Athens celebrates Tschumi's Acropolis museum

Photos of the 5th century B.C. Caryatid statues are projected onto the walls of the new Acropolis Museum Keystone

Athens has celebrated the opening of the new Acropolis museum, the culmination of many years' work by the internationally renowned Swiss architect Bernard Tschumi.

This content was published on June 20, 2009 - 18:23

Swiss culture minister Pascal Couchepin, who announced his forthcoming resignation last week, joined a large group of dignitaries on Saturday for the historical occasion.

Couchepin was among 400 invited guests, including European Union Commission president, José Manuel Barroso, and the Director General of Unesco, Koichiro Matsuura.

Couchepin told swissinfo.ch that he was glad one of his last foreign trips brought him to the cradle of civilization. He said he was honoured to attend the opening of the museum with a Swiss connection.

The visit is also an opportunity to raise awareness of the Swiss presence on the international stage and to exchange views with other ministers.

Heads of state and government from at least 20 European and Mediterranean countries were invited to the opening of the €130 million (SFr196 million) centre.

Greece is proud of its new museum, even though the planning and execution of the project lasted 11 years and the opening was postponed several times.

The Greek culture minister Antonis Samaras has described the Swiss-French architect's museum as a gem. According to Samaras, the ceremony is an event of world importance.

The new three-storey museum at the foot of the Acropolis with its famous Parthenon Temple boasts 25,000 square metres of floor space. The mainly glass and steel building offers more than ten times the exhibition space of the old museum on the Acropolis.

Minimalistic approach

Tschumi decided on a minimalistic and contemporary design, he told the Swiss news agency. "The exhibited sculptures had to be the centre point. I could not allow them to be in competition with the building."

The sculptures reflect the light while the concrete structure absorbs it. "That makes the sculptures clearly visible and very beautiful," Tschumi added.

In the building, the architect had to overcome different technical challenges, for example the exposure to summer heat and the risk of earthquake.

Small black points have been embedded in the glass to reduce the strength of the sunlight and a system previously used in Japan and California has been incorporated to limit the risk of earthquake damage.

The official opening of the museum was originally scheduled for 2004, to coincide with the Olympic Games that took place in Greece that year. But the occasion was postponed several times for different reasons.

During excavations, walls from houses dating back to antiquity were discovered. Later there were problems with local residents as well as long-drawn out legal proceedings and finally more delays were caused by the complicated transport of the delicate exhibits from the old museum to the new.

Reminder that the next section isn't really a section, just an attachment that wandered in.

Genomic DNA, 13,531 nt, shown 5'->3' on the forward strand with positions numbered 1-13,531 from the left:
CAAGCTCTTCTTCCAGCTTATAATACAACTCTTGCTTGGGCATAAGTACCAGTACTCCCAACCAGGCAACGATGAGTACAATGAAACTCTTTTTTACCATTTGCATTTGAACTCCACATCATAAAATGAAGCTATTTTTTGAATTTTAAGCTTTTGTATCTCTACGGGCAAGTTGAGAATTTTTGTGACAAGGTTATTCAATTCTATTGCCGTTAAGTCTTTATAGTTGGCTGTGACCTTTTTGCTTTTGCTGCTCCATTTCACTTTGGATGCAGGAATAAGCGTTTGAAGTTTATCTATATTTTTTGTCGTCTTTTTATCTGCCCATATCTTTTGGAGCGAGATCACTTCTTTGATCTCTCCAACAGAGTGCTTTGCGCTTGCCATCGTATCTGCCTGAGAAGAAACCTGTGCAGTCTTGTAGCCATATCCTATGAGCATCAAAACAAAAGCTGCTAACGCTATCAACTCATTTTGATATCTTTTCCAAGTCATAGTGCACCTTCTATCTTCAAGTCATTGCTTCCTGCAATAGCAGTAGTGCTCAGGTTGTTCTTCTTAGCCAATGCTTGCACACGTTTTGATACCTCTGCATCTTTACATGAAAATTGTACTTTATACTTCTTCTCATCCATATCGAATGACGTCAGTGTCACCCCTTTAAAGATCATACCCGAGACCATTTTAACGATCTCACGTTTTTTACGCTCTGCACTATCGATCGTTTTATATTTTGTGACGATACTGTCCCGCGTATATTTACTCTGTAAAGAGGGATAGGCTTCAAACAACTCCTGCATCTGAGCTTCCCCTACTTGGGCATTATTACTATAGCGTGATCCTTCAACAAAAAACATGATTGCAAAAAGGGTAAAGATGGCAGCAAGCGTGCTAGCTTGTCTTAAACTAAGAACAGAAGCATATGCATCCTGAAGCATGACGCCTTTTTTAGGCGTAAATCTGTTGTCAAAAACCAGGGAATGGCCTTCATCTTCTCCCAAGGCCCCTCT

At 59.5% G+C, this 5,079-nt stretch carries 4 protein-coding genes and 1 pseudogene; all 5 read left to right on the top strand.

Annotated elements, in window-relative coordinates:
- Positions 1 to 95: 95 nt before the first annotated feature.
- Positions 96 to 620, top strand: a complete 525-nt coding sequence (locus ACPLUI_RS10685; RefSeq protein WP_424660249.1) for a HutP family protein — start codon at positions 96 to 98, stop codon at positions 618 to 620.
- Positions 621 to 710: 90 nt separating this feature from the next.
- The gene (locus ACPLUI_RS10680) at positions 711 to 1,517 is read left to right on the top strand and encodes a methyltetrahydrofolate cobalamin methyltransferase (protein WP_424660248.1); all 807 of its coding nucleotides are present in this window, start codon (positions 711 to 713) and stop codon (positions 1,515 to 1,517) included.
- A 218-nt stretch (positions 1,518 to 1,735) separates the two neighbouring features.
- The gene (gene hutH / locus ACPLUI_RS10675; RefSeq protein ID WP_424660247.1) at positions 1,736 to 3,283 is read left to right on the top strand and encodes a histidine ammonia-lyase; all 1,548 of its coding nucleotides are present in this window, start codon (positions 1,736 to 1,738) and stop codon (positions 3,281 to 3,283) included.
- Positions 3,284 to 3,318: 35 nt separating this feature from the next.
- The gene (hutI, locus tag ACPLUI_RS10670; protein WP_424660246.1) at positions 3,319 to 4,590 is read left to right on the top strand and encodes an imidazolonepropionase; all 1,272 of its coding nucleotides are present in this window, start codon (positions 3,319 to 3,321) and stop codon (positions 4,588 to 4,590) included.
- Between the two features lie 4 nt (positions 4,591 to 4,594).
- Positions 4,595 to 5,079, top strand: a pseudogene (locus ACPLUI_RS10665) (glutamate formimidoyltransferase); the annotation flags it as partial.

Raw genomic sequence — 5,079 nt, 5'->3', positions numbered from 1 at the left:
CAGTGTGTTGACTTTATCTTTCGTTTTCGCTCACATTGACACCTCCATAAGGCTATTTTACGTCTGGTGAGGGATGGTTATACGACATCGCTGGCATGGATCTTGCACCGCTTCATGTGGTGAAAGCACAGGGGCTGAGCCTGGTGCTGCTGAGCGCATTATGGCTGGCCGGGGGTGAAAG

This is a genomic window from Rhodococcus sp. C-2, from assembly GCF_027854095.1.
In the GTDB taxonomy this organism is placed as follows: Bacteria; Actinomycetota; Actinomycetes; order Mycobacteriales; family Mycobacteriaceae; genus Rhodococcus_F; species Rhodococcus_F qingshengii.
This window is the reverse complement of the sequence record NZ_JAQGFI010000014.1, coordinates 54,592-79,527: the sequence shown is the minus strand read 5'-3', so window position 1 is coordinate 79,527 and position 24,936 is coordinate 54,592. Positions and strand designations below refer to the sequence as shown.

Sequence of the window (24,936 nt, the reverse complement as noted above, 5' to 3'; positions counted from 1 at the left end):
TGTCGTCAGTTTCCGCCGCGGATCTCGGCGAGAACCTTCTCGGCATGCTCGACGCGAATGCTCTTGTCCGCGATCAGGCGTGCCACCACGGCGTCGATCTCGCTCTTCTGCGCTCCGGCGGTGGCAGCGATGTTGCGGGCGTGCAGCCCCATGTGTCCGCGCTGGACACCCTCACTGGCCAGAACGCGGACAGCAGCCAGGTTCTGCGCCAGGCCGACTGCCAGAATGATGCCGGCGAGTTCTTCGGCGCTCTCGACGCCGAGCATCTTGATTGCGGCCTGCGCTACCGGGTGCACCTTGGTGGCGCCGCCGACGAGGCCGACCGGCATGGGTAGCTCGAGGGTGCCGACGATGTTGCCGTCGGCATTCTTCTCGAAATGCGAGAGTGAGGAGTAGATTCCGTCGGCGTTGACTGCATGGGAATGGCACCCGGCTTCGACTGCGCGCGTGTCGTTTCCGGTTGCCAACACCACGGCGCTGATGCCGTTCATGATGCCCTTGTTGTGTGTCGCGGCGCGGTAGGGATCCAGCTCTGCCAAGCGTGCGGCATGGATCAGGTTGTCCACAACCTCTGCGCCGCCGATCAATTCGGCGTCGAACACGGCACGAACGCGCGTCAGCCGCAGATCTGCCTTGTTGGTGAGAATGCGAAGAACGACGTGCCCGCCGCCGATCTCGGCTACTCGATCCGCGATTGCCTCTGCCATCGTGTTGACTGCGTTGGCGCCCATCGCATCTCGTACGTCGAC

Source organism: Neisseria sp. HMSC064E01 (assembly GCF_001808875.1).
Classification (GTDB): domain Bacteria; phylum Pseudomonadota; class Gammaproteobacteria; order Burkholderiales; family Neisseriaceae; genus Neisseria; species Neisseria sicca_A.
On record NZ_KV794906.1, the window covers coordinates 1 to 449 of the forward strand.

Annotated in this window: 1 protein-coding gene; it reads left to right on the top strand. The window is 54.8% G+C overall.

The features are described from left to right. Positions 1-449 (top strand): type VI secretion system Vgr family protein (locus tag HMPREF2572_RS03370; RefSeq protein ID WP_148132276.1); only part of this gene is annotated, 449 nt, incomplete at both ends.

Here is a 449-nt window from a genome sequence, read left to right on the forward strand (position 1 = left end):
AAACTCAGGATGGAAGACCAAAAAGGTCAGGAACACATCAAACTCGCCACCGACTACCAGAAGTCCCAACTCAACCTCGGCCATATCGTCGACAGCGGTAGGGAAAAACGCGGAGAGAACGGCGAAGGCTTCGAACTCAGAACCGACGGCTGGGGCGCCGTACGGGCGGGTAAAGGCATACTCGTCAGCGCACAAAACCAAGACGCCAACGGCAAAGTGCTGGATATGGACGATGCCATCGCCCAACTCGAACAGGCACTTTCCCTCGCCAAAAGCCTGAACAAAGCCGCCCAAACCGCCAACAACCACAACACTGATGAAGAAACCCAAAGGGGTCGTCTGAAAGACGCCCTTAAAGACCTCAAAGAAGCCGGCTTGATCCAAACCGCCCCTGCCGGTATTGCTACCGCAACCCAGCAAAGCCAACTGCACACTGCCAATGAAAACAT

A dual French-Swiss national with offices in New York and Paris, Tschumi won the museum contract in an international competition which included designs by prominent names such as the United States star architect Daniel Liebeskind.

Parthenon Frieze

Tschumi's idea to create a direct view connection between the hall where the Parthenon Frieze is displayed and the Parthenon on the Acropolis hill itself was a deciding factor in the jury's decision.

The Parthenon Frieze is the crowning glory of the museum. However a large part of the frieze has still not been returned. They were removed in 1806 by Lord Elgin, then British ambassador to the Ottoman empire. To this day 56 of the 96 slabs of the Frieze are still in the British Museum in London.

The British have always argued that there was no suitable storage space for the works in Athens. This is no longer the case, the Greeks believe. And Tschumi assumes that the slabs will be returned to Athens some day.

Until then the missing pieces will appear as blurred holograms or copies in white marble to remind people of the missing originals.

Indeed the high profile of the opening ceremony may exert pressure on Britain to give back the antique Parthenon Frieze at last.

Gaby Ochsenbein, swissinfo.ch (Translated from German by Clare O'Dea)

Bernard Tschumi

Born in Lausanne in 1944.

Completed his degree in architecture at the Federal Institute of Technology Zurich in 1969.

Later taught in London, Princeton and New York and has offices in New York and Paris.

The Museum of Modern Art in New York honoured the Swiss-French dual national with a special exhibition in 1994.

Tschumis' most important works include the Parc de la Villette in Paris (1982) and the Blue Tower in Manhattan (2009).

In Switzerland he built premises for the Geneva watch manufacturer Vacheron Constantin (2004). He also produced the Flon train station in Lausanne (2008) and the Cantonal School of Lausanne (2007).

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Acropolis

The word Acropolis is a combination of the two Greek words "akros" (over) and "polis" (city).

Most of the buildings that still stand on the Acropolis date from the 2nd to 5th centuries B.C.

The Athena Temple known as the Parthenon is the most famous building on the hill.

The Acropolis in Athens has been a Unesco World Heritage Site since 1986.

According to Unesco, the "Acropolis of Athens and its monuments are universal symbols of the classical spirit and civilization and form the greatest architectural and artistic complex bequeathed by Greek Antiquity to the world".

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